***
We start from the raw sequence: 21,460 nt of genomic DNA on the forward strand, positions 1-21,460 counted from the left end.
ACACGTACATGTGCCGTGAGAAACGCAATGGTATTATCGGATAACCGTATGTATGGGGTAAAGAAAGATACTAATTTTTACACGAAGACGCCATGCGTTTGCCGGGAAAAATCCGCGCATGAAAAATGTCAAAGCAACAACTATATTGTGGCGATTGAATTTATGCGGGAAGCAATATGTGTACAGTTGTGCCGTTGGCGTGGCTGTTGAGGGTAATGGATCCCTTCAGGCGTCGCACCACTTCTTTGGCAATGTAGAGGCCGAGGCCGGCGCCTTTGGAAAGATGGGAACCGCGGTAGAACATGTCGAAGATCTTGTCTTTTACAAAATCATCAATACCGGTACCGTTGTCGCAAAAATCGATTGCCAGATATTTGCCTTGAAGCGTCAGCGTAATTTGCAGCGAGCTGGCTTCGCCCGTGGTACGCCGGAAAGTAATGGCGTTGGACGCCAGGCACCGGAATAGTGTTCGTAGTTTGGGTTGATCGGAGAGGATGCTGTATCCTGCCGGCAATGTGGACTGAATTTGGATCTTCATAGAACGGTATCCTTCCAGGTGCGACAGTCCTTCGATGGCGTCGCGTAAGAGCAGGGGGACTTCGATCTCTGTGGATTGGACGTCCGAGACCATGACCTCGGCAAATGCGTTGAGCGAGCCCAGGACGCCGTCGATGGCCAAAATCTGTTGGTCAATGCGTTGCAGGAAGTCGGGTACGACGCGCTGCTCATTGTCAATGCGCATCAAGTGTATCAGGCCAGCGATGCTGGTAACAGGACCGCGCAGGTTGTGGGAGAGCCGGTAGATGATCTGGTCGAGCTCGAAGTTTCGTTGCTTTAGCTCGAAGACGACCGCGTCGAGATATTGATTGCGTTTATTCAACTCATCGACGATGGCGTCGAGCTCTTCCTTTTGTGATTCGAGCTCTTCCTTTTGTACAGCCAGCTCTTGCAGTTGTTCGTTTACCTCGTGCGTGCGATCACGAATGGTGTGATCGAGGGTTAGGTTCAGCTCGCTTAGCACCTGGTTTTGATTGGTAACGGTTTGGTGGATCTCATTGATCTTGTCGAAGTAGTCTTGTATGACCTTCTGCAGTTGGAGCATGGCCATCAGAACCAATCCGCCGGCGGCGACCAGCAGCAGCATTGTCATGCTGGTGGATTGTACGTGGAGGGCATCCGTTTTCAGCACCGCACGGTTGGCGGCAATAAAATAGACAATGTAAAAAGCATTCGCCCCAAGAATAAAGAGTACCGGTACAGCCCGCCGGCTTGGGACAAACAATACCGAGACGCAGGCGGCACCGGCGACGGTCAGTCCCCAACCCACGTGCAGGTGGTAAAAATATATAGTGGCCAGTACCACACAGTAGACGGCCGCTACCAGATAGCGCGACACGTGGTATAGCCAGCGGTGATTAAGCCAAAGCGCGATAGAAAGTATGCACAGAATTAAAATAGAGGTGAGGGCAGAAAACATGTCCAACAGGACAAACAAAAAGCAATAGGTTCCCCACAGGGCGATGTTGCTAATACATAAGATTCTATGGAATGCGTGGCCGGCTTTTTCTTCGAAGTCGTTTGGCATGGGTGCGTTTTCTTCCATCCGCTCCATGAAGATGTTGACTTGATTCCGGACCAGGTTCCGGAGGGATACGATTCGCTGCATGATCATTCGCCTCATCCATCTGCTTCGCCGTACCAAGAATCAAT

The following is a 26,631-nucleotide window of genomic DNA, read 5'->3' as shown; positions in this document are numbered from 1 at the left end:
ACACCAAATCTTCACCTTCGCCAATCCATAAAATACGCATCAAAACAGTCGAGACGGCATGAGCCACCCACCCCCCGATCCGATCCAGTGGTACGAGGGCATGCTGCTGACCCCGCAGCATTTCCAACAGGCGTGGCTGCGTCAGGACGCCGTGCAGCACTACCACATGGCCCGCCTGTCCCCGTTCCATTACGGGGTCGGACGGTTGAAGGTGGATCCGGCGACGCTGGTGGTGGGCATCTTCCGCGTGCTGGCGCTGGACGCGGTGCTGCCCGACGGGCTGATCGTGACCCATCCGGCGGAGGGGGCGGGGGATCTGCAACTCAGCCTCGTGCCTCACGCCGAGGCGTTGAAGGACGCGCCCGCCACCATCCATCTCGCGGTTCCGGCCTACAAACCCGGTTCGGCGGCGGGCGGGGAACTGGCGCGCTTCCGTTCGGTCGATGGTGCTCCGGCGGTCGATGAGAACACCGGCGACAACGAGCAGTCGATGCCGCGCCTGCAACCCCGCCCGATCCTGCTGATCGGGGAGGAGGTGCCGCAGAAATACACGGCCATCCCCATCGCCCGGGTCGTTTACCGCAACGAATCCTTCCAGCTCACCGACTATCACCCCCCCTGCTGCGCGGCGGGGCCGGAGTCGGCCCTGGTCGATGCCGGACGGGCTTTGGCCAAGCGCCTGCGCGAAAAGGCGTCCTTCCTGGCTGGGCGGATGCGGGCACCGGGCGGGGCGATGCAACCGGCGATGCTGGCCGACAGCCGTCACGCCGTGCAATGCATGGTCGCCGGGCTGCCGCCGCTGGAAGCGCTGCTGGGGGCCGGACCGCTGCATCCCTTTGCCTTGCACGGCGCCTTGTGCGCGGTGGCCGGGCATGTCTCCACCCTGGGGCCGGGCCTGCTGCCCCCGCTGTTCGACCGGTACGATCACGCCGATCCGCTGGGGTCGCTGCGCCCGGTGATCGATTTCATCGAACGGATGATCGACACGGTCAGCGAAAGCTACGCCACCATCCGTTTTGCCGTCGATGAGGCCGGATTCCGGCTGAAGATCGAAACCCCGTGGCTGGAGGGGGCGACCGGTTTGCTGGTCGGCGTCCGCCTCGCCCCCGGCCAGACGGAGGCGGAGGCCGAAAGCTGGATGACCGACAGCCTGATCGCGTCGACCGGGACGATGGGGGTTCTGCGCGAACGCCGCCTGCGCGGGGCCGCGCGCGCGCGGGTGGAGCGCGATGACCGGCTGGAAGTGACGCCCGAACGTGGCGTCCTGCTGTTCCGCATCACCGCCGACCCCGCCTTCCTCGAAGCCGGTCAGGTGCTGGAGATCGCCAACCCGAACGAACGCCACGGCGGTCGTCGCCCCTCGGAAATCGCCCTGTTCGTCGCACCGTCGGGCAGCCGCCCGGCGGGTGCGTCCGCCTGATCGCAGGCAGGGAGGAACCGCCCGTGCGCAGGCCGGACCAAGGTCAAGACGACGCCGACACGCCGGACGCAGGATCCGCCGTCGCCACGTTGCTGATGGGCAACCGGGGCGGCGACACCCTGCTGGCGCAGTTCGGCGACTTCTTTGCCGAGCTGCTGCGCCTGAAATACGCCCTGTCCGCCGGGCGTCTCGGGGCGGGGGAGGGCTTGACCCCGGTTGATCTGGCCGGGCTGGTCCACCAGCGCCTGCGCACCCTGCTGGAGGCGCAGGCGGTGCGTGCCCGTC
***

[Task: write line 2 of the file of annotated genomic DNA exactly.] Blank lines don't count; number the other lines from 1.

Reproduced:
ACACGTACATGTGCCGTGAGAAACGCAATGGTATTATCGGATAACCGTATGTATGGGGTAAAGAAAGATACTAATTTTTACACGAAGACGCCATGCGTTTGCCGGGAAAAATCCGCGCATGAAAAATGTCAAAGCAACAACTATATTGTGGCGATTGAATTTATGCGGGAAGCAATATGTGTACAGTTGTGCCGTTGGCGTGGCTGTTGAGGGTAATGGATCCCTTCAGGCGTCGCACCACTTCTTTGGCAATGTAGAGGCCGAGGCCGGCGCCTTTGGAAAGATGGGAACCGCGGTAGAACATGTCGAAGATCTTGTCTTTTACAAAATCATCAATACCGGTACCGTTGTCGCAAAAATCGATTGCCAGATATTTGCCTTGAAGCGTCAGCGTAATTTGCAGCGAGCTGGCTTCGCCCGTGGTACGCCGGAAAGTAATGGCGTTGGACGCCAGGCACCGGAATAGTGTTCGTAGTTTGGGTTGATCGGAGAGGATGCTGTATCCTGCCGGCAATGTGGACTGAATTTGGATCTTCATAGAACGGTATCCTTCCAGGTGCGACAGTCCTTCGATGGCGTCGCGTAAGAGCAGGGGGACTTCGATCTCTGTGGATTGGACGTCCGAGACCATGACCTCGGCAAATGCGTTGAGCGAGCCCAGGACGCCGTCGATGGCCAAAATCTGTTGGTCAATGCGTTGCAGGAAGTCGGGTACGACGCGCTGCTCATTGTCAATGCGCATCAAGTGTATCAGGCCAGCGATGCTGGTAACAGGACCGCGCAGGTTGTGGGAGAGCCGGTAGATGATCTGGTCGAGCTCGAAGTTTCGTTGCTTTAGCTCGAAGACGACCGCGTCGAGATATTGATTGCGTTTATTCAACTCATCGACGATGGCGTCGAGCTCTTCCTTTTGTGATTCGAGCTCTTCCTTTTGTACAGCCAGCTCTTGCAGTTGTTCGTTTACCTCGTGCGTGCGATCACGAATGGTGTGATCGAGGGTTAGGTTCAGCTCGCTTAGCACCTGGTTTTGATTGGTAACGGTTTGGTGGATCTCATTGATCTTGTCGAAGTAGTCTTGTATGACCTTCTGCAGTTGGAGCATGGCCATCAGAACCAATCCGCCGGCGGCGACCAGCAGCAGCATTGTCATGCTGGTGGATTGTACGTGGAGGGCATCCGTTTTCAGCACCGCACGGTTGGCGGCAATAAAATAGACAATGTAAAAAGCATTCGCCCCAAGAATAAAGAGTACCGGTACAGCCCGCCGGCTTGGGACAAACAATACCGAGACGCAGGCGGCACCGGCGACGGTCAGTCCCCAACCCACGTGCAGGTGGTAAAAATATATAGTGGCCAGTACCACACAGTAGACGGCCGCTACCAGATAGCGCGACACGTGGTATAGCCAGCGGTGATTAAGCCAAAGCGCGATAGAAAGTATGCACAGAATTAAAATAGAGGTGAGGGCAGAAAACATGTCCAACAGGACAAACAAAAAGCAATAGGTTCCCCACAGGGCGATGTTGCTAATACATAAGATTCTATGGAATGCGTGGCCGGCTTTTTCTTCGAAGTCGTTTGGCATGGGTGCGTTTTCTTCCATCCGCTCCATGAAGATGTTGACTTGATTCCGGACCAGGTTCCGGAGGGATACGATTCGCTGCATGATCATTCGCCTCATCCATCTGCTTCGCCGTACCAAGAATCAAT